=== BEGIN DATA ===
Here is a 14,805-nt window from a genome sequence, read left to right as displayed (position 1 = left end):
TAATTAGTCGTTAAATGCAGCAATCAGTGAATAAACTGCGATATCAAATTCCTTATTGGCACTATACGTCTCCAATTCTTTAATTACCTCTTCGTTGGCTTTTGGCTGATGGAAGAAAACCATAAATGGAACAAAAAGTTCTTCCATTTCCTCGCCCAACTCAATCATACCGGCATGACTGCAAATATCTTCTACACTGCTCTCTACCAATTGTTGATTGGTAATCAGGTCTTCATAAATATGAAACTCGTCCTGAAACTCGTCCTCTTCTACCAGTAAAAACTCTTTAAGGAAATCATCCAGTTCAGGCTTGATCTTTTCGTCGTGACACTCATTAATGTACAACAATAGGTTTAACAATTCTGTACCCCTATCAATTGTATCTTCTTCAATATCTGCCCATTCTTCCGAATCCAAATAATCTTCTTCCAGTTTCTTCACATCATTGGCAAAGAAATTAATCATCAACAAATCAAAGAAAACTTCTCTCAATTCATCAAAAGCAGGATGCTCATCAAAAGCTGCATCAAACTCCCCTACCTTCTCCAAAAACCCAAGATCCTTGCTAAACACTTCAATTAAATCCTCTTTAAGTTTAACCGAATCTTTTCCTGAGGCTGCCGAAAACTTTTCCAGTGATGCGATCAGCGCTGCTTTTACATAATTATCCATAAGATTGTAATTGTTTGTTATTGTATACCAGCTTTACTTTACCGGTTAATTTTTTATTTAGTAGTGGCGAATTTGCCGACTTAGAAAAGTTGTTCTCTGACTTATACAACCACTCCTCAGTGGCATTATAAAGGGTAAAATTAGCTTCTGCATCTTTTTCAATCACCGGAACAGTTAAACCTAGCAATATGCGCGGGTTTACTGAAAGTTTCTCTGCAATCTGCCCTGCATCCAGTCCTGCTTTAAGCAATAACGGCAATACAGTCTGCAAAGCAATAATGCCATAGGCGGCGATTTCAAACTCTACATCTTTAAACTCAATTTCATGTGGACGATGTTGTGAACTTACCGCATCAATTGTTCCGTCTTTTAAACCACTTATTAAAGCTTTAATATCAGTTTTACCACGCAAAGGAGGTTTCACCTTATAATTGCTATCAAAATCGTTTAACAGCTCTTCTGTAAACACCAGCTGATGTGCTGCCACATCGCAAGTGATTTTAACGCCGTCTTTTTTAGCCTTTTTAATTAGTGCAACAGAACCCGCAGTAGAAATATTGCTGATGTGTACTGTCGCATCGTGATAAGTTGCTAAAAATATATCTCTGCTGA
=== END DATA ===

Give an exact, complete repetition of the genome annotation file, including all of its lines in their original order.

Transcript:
Here is a 14,805-nt window from a genome sequence, read left to right as displayed (position 1 = left end):
TAATTAGTCGTTAAATGCAGCAATCAGTGAATAAACTGCGATATCAAATTCCTTATTGGCACTATACGTCTCCAATTCTTTAATTACCTCTTCGTTGGCTTTTGGCTGATGGAAGAAAACCATAAATGGAACAAAAAGTTCTTCCATTTCCTCGCCCAACTCAATCATACCGGCATGACTGCAAATATCTTCTACACTGCTCTCTACCAATTGTTGATTGGTAATCAGGTCTTCATAAATATGAAACTCGTCCTGAAACTCGTCCTCTTCTACCAGTAAAAACTCTTTAAGGAAATCATCCAGTTCAGGCTTGATCTTTTCGTCGTGACACTCATTAATGTACAACAATAGGTTTAACAATTCTGTACCCCTATCAATTGTATCTTCTTCAATATCTGCCCATTCTTCCGAATCCAAATAATCTTCTTCCAGTTTCTTCACATCATTGGCAAAGAAATTAATCATCAACAAATCAAAGAAAACTTCTCTCAATTCATCAAAAGCAGGATGCTCATCAAAAGCTGCATCAAACTCCCCTACCTTCTCCAAAAACCCAAGATCCTTGCTAAACACTTCAATTAAATCCTCTTTAAGTTTAACCGAATCTTTTCCTGAGGCTGCCGAAAACTTTTCCAGTGATGCGATCAGCGCTGCTTTTACATAATTATCCATAAGATTGTAATTGTTTGTTATTGTATACCAGCTTTACTTTACCGGTTAATTTTTTATTTAGTAGTGGCGAATTTGCCGACTTAGAAAAGTTGTTCTCTGACTTATACAACCACTCCTCAGTGGCATTATAAAGGGTAAAATTAGCTTCTGCATCTTTTTCAATCACCGGAACAGTTAAACCTAGCAATATGCGCGGGTTTACTGAAAGTTTCTCTGCAATCTGCCCTGCATCCAGTCCTGCTTTAAGCAATAACGGCAATACAGTCTGCAAAGCAATAATGCCATAGGCGGCGATTTCAAACTCTACATCTTTAAACTCAATTTCATGTGGACGATGTTGTGAACTTACCGCATCAATTGTTCCGTCTTTTAAACCACTTATTAAAGCTTTAATATCAGTTTTACCACGCAAAGGAGGTTTCACCTTATAATTGCTATCAAAATCGTTTAACAGCTCTTCTGTAAACACCAGCTGATGTGCTGCCACATCGCAAGTGATTTTAACGCCGTCTTTTTTAGCCTTTTTAATTAGTGCAACAGAACCCGCAGTAGAAATATTGCTGATGTGTACTGTCGCATCGTGATAAGTTGCTAAAAATATATCTCTGCTGA